Long-term care hospitals: Overpaid or underappreciated?
A recent study suggested CMS could save $4.6 billion by eliminating Medicare coverage of long-term care hospitals.
The market for long-term care services is growing, and with that comes more scrutiny of its payment rates — and some calling such hospitals overpaid.
Originally a regulatory carve-out for several dozen specialty hospitals, the market has grown to more than 400 hospitals that reap substantially larger Medicare payments than other post-acute care providers.
A recent SSRN analysis suggests Medicare could save $4.6 billion with no ill effects on patients by disallowing discharges to LTCHs. CMS for years has tried to close loopholes it says allows long-term care hospitals to overcharge.
"Given our results, we simply don't see the justification for their much more expensive payment structure," Liran Einav, a professor of economics and senior fellow at the Stanford Institute for Economic Policy Research and the study's lead author, told Healthcare Dive via email.
"To the extent such a justification exists, perhaps through other outcomes that don't manifest themselves in mortality or the speed by which patients get home, we feel that the burden of proof is on LTCHs to systematically collect the data and show it, and so far (as far as we know) they haven't."
Medicare spent $5.1 billion on care provided by LTCHs in 2016, according to the Medicare Payment Advisory Committee.
By regulation, the average length of stay of Medicare patients has to be greater than 25 days. While there is no upward ceiling on how long patients can remain in LTCHs, they are not meant to reside there.
"The idea is to help them through their acute phase of their illness and then move them on to the next level of care," says Susan Maupin, vice president of The Advis Group, which works with nonprofit LTCHs.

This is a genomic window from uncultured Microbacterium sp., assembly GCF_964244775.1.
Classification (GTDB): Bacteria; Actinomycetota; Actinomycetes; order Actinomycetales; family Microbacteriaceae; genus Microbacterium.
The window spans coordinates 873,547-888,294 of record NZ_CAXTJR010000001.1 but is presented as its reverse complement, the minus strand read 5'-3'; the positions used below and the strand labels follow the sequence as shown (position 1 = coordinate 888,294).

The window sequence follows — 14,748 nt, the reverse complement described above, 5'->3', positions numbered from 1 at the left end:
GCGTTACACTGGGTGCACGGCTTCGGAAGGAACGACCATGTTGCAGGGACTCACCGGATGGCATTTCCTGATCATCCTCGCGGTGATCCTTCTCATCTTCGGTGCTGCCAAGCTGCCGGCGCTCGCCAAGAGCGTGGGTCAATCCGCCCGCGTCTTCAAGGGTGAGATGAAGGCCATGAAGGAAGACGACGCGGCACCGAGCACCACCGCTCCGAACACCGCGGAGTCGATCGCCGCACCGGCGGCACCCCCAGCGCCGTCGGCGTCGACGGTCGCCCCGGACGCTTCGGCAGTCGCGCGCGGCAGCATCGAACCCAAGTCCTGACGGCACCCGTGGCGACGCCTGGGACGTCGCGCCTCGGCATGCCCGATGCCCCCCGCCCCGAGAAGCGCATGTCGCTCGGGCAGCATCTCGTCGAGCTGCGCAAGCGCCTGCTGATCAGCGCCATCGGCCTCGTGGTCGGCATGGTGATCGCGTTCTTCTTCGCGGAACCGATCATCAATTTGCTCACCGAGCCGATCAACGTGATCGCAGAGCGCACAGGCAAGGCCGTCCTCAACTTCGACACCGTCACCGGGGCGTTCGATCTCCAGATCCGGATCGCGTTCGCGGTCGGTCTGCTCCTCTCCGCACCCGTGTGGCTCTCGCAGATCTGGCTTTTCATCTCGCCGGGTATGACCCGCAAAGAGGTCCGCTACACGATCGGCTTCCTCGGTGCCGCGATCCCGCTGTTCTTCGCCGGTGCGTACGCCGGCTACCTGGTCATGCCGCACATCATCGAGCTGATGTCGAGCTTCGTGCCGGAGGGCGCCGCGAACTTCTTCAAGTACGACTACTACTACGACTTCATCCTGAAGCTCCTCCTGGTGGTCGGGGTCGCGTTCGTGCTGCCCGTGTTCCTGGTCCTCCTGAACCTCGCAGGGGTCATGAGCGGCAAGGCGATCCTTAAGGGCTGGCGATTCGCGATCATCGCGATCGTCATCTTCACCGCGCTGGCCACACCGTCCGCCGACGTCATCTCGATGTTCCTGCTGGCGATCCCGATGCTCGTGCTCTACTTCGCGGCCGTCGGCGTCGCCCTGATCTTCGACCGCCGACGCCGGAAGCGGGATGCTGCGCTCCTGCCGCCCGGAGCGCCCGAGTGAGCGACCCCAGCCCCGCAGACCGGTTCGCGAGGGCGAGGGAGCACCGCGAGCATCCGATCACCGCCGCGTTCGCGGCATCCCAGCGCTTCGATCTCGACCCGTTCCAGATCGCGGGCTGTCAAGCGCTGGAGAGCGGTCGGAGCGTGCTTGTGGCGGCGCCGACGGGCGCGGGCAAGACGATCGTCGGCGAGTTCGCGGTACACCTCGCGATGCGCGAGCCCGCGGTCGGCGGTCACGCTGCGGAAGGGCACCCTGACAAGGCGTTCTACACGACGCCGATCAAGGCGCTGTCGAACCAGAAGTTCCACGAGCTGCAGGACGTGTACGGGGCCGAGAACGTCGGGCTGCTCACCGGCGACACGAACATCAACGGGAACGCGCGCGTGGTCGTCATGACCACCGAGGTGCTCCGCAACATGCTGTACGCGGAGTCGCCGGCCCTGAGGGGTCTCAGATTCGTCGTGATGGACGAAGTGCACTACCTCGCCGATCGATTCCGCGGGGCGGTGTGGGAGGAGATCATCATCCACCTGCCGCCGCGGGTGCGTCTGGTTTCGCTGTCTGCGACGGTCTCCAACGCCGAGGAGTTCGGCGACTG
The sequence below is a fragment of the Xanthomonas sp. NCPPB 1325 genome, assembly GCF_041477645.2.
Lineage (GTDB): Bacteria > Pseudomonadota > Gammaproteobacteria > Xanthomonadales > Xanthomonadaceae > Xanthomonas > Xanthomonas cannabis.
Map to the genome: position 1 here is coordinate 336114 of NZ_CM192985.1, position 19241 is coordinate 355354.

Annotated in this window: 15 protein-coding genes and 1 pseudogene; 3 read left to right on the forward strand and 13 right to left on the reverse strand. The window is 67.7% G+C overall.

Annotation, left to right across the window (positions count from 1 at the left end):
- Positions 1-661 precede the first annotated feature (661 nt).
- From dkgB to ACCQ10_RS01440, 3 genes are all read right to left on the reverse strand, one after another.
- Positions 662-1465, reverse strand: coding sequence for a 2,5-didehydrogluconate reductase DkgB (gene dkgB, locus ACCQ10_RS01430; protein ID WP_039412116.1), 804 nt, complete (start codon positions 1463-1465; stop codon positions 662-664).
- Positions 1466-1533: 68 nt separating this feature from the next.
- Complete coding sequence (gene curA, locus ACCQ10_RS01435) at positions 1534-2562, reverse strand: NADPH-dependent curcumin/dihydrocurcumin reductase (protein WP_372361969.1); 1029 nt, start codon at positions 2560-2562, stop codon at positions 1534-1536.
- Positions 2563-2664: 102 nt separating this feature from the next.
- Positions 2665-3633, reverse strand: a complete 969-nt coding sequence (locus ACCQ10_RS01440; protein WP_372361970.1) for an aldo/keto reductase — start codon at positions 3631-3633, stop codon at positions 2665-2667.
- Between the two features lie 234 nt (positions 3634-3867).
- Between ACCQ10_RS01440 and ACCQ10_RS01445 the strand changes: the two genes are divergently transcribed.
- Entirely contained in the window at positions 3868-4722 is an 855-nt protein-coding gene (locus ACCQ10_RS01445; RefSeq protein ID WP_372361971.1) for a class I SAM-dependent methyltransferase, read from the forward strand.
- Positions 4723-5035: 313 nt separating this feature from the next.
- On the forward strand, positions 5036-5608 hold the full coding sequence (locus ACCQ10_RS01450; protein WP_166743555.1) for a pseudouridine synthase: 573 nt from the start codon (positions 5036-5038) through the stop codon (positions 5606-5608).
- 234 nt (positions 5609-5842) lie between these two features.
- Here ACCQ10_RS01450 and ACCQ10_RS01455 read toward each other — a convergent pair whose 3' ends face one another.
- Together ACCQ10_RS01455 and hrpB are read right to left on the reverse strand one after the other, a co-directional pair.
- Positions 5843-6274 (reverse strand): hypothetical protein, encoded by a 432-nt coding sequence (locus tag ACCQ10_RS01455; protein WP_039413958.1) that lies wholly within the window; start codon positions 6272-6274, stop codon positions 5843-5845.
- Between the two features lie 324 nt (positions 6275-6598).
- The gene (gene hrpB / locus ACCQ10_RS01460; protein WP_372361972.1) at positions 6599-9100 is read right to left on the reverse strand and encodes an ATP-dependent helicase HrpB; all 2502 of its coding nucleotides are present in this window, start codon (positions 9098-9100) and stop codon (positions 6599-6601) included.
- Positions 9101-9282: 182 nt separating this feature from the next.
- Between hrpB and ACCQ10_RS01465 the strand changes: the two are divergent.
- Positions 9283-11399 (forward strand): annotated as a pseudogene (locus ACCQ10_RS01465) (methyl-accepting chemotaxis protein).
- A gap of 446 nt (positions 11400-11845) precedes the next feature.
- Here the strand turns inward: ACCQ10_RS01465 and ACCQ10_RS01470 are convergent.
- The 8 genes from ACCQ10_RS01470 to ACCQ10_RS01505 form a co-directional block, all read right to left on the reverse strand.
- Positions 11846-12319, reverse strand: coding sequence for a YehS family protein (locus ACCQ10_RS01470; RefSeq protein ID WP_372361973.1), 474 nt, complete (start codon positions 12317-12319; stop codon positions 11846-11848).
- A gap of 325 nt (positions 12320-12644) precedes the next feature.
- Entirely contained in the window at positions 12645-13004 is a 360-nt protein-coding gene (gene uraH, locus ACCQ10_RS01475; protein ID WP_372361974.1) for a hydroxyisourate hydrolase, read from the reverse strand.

The SSRN researchers looked at the impact of patients discharged to an LTCH on different outcomes from 1998 to 2014 in 3,400 hospital markets nationwide. Markets with LTCHs tended to be larger than those without, making up 34% of Medicare enrollees by the end of the study period.
In 2014, per day LTCH rates averaged $1,400, compared with $450 for skilled nursing facility (SNF) care, the alternative for about four-fifths of LTCH patients — or $33,000 more in Medicare spending per acute hospital discharge, according to the researchers. Of the $5.4 billion spent on LTCHs in 2014, about 85% was incremental spending, they said.
According to the study, LTCHs account for about 4% of discharges to facility-based post acute care, but about 12% of spending.
A relief valve for acute care hospitals
LTCH providers dispute conclusions of the SSRN report, saying their facilities are necessary extensions of acute care hospitals. Patients tend to have complex medical problems, often respiratory issues, and risk becoming outliers in regular hospitals because they're unable to wean off a ventilator or tracheotomy collar in the time Medicare allots for short-term stays.
"If they were to eliminate that LTACH venue, it would not be an option for these patients to go to the long-term care venue of skilled nursing," says Maupin, emphasizing the "acute" in LTCH. "They would sit in the short-term acute care hospital, which is the most expensive venue in our delivery system," she adds, noting a trach in a short-term hospital is the "highest paying (diagnosis-related group) in the land."
Bret Perisho, chairman of Regional One Extended Care Hospital in Memphis, Tennessee, agrees. "The LTACH is a better venue for these patients because they can get better and it's cheaper for the payer, the commercial payer" he says. "It's part of the full medical coverage of acute care. The key word is 'acute.'"